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Black Elk

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Heȟáka Sápa (Black Elk) (c. December 1863 - August 17 or August 19, 1950)[1] was a famous Wičháša Wakȟáŋ (Medicine Man or Holy Man) of the Oglala Lakota (Sioux). He was a second cousin of Crazy Horse.

Life

Black Elk participated, at about the age of twelve, in the Battle of Little Big Horn of 1876, and was injured in the Wounded Knee Massacre in 1890.

In 1887, Black Elk traveled to England with Buffalo Bill's Wild West Show,[2] an unpleasant experience he described in chapter 20 of Black Elk Speaks.[3]

Black Elk married his first wife, Katie War Bonnett, in 1892. She became a Catholic, and all three of their children were baptized as Catholic. After her death in 1903, he too was baptized, taking the name Nicholas Black Elk and serving as a catechist. He continued to serve as a spiritual leader among his people, seeing no contradiction in embracing what he found valid in both his tribal traditions concerning Wakan Tanka and those of Christianity. He remarried in 1905 to Anna Brings White, a widow with two daughters. Together they had three more children and remained married until she died in 1941.

Towards the end of his life, Black Elk revealed the story of his life, and a number of sacred Sioux rituals to John Neihardt and Joseph Epes Brown for publication, and his accounts have won wide interest and acclaim. He also claimed to have had several visions in which he met the spirit that guided the universe.

Influence

The visions and teachings of Black Elk are honored and studied by The National Spiritist Church of Alberta (Native Spirituality Church) in Canada.

Books

Books by Black Elk
  • The Sixth Grandfather: Black Elk's Teachings Given to John G. Neihardt, edited by Raymond J. Demallie, University of Nebraska Press; new edition, 1985
  • Black Elk Speaks: being the life story of a holy man of the Oglala Sioux (as told to John G. Neihardt), Bison Books, 2004 (originally published in 1932);

Black Elk SpeaksPDF (1.49 MiB)

  • The Sixth Grandfather: Black Elk's Teachings Given to John G. Neihardt, edited by Raymond J. Demallie, University of Nebraska Press; new edition, 1985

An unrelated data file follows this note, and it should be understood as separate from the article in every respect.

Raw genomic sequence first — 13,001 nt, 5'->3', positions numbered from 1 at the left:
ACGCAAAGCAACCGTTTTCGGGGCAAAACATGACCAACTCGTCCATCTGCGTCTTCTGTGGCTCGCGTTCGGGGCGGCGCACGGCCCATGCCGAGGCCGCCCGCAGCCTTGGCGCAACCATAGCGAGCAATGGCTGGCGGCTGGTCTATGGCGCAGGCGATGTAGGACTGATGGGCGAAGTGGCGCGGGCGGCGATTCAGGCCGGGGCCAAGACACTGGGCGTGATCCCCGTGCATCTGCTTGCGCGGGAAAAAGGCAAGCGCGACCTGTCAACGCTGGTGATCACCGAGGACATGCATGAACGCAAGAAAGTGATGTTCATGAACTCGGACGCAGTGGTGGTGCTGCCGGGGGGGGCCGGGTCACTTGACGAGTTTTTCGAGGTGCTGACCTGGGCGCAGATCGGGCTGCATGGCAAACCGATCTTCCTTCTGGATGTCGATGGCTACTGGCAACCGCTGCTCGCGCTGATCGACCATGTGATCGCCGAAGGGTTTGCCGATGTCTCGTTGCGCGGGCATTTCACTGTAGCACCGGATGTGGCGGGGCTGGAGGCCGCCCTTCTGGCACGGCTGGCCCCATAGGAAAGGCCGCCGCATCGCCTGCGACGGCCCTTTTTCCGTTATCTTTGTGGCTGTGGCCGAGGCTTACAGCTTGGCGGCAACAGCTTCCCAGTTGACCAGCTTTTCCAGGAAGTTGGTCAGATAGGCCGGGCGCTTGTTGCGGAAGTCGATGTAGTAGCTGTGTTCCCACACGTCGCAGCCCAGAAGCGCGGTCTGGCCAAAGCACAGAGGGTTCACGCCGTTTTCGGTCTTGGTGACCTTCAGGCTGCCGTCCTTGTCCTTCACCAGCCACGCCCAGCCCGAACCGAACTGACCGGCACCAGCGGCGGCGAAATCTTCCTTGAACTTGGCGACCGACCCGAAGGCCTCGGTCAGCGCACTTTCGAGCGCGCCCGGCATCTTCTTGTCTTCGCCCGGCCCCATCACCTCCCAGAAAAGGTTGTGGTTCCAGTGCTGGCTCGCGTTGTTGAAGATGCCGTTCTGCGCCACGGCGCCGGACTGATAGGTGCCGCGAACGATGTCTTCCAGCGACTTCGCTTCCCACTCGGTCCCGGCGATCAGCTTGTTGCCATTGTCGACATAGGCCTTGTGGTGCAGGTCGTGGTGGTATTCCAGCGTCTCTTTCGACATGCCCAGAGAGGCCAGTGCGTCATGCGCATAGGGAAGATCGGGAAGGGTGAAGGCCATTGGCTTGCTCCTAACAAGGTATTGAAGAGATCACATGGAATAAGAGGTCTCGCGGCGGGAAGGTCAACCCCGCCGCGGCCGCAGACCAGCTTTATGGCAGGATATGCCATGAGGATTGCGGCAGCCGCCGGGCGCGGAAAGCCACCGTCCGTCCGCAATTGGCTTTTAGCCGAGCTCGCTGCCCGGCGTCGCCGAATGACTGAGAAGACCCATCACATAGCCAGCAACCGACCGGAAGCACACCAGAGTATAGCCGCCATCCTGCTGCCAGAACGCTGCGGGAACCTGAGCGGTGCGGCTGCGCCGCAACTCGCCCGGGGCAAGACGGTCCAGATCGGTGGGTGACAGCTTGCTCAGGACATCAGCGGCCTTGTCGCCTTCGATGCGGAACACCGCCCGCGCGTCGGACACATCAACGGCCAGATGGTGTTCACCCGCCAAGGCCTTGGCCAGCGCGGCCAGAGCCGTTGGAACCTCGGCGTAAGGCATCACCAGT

• The Sacred Pipe: Black Elk's Account of the Seven Rites of the Oglala Sioux (as told to Joseph Epes Brown), MJF Books, 1997
  • Spiritual Legacy of the American Indian (as told to Joseph Epes Brown), World Wisdom, 2007
Books about Black Elk
  • Black Elk: Holy Man of the Oglala, by Michael F. Steltenkamp
  • Nicholas Black Elk: Medicine Man, Missionary, Mystic, by Michael F. Steltenkamp, University of Oklahoma Press; 2009. ISBN 0-8061-4063-1
  • The Sixth Grandfather: Black Elk's Teachings Given to John G. Neihardt, edited by Raymond J. DeMallie; 1985
  • Black Elk and Flaming Rainbow: Personal Memories of the Lakota Holy Man, by Hilda Neihardt, University of Nebraska Press, 2006. ISBN 0-8032-8376-8
  • Black Elk’s Religion: The Sun Dance and Lakota Catholicism, by Clyde Holler, Syracuse University Press; 1995
  • Black Elk: Colonialism and Lakota Catholicism, by Damian Costello
  • Black Elk Reader, edited by Clyde Holler, Syracuse University Press; 2000

VHS Video and DVD

  • Writings of Black Elk (C-SPAN, 2001) ID: 165060. From the jacket: The program, telecast from the Little Bighorn Battlefield National Monument, contained portions of an interview with Black Elk’s great-granddaughter, a re-enactment of the battle, and looked at several artifacts from the site. Length: 2:32.
  • Black Elk (C-SPAN, 2001) ID: 165105. From the jacket: Ms. Black Elk spoke about her great grandfather, his impact on U.S. history, Native American history, and tribal culture. Length: 0:34.
  • Native Spirit and the Sun Dance Way, DVD documentary, 2007, World Wisdom.

Notes

External links

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This page uses content from the English Wikipedia. The original article was at Black Elk. The list of authors can be seen in the page history.

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